Date Presented 04/21/2023
This pilot study identifies gaps in postacute care interventions for clients with a spinal cord injury (SCI) from OTs’ and physical therapists’ perspective. Gaps exist that negatively affect quality of life and increase the risk of hospital readmission.
Primary Author and Speaker: Julie A. Riedy
Additional Authors and Speakers: Olivia Kukla, Rebecca Hutton, Kerri C. Sills, Blake Ross
Contributing Authors: Ashley McKnight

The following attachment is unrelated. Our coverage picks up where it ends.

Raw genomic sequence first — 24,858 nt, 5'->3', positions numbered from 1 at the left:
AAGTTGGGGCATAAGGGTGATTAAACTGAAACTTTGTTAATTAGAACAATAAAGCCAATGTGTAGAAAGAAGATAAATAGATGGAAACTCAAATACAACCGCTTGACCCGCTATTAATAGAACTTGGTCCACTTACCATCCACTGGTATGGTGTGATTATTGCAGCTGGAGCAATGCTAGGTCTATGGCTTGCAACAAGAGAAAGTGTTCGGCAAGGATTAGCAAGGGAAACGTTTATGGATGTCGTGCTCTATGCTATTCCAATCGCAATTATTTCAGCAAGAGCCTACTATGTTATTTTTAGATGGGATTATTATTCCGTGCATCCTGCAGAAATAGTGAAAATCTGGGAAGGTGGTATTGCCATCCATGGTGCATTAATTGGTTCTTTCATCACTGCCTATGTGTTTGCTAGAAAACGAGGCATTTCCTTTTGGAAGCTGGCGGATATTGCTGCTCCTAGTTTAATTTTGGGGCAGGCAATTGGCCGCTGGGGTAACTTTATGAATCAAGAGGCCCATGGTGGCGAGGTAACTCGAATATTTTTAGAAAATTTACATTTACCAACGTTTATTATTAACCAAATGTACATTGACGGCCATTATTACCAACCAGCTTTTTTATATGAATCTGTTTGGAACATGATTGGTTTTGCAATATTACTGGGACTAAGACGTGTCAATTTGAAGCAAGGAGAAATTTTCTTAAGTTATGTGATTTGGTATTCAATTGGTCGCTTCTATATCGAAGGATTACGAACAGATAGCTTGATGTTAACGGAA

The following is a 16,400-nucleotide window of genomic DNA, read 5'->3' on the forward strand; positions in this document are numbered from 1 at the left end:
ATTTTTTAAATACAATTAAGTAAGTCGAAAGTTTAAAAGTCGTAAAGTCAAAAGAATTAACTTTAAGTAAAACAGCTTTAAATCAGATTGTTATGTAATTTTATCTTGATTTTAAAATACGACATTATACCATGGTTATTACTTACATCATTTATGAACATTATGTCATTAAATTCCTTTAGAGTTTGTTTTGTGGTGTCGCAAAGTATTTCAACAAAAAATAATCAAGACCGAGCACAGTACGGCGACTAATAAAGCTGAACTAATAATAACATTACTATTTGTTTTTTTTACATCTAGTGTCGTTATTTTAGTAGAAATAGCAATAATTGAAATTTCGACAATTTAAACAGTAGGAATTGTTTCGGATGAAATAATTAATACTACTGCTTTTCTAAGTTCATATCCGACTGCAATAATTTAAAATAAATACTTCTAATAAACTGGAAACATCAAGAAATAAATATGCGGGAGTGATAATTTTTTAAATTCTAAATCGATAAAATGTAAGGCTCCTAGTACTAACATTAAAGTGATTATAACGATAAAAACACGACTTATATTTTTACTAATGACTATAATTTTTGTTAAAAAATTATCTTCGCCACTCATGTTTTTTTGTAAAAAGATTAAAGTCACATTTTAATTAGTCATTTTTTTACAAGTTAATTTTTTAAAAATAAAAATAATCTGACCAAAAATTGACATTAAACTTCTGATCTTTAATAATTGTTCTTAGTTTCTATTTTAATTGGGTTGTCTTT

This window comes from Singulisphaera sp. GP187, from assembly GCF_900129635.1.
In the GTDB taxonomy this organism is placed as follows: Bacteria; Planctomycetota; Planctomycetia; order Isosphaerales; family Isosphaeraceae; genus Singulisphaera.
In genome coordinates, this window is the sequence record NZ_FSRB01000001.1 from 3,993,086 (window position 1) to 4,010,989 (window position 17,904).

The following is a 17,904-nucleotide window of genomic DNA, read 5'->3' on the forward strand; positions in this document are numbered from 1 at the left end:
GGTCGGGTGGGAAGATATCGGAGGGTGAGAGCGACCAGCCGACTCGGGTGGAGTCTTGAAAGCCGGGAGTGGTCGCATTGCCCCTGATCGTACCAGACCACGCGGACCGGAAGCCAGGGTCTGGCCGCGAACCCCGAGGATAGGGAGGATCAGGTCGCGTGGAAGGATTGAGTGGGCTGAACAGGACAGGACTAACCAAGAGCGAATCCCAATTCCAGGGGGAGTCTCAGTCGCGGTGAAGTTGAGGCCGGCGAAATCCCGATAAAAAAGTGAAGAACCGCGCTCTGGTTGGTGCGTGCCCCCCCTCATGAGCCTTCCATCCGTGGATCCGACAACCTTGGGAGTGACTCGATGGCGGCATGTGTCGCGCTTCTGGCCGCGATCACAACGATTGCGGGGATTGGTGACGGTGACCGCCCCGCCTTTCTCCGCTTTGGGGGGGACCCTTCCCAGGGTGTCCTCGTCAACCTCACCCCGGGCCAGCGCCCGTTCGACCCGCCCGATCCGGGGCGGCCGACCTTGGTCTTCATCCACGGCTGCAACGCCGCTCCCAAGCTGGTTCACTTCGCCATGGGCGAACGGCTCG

This study identifies gaps in post-acute care interventions for clients with an SCI from an occupational and physical therapist’s perspective, to improve quality of care to prevent future rehospitalizations and maintain overall quality of life. Cross-sectional descriptive methodology was used to design an online survey for practitioners that have worked with SCI clients. They were recruited by invitations, which was posted to AOTA’s CommunOT forum and disseminated by liaisons at various post-acute sites. The survey was designed to assess main themes of the attributes, behaviors, abilities, and thoughts of practitioners. Qualtrics®, Microsoft® Excel, and IBM® SPSS were used to perform statistical analysis. Descriptive statistics were used to determine general themes and to create figures. In our sample (N=66), more than half of the therapists frequently educate their clients with SCI on autonomic dysreflexia, bladder management, and half on both bowel programs and sexuality. Only fifty percent of therapists feel confident in their ability to educate clients on autonomic dysreflexia and bladder management, while less than half are confident in educating on bowel programs, fertility, and sexuality. Most therapists believe ineffective caregiver training contributes to decreased quality of life for clients, clients should have a longer rehabilitation stay, and caregivers express lack of role preparedness related to coordinating care. Discrepancies found between therapists’ frequency of and confidence in their ability to educate clients with SCI may contribute to future hospital readmissions from lack of proper chronic condition management and decreased quality of life for client and caregiver. This is important to current practices because gaps identified indicate a need to ensure competency in practitioners before discharging clients with SCI from services. Further research is needed to examine the origin of such gaps to improve continuity of care for clients with SCI.
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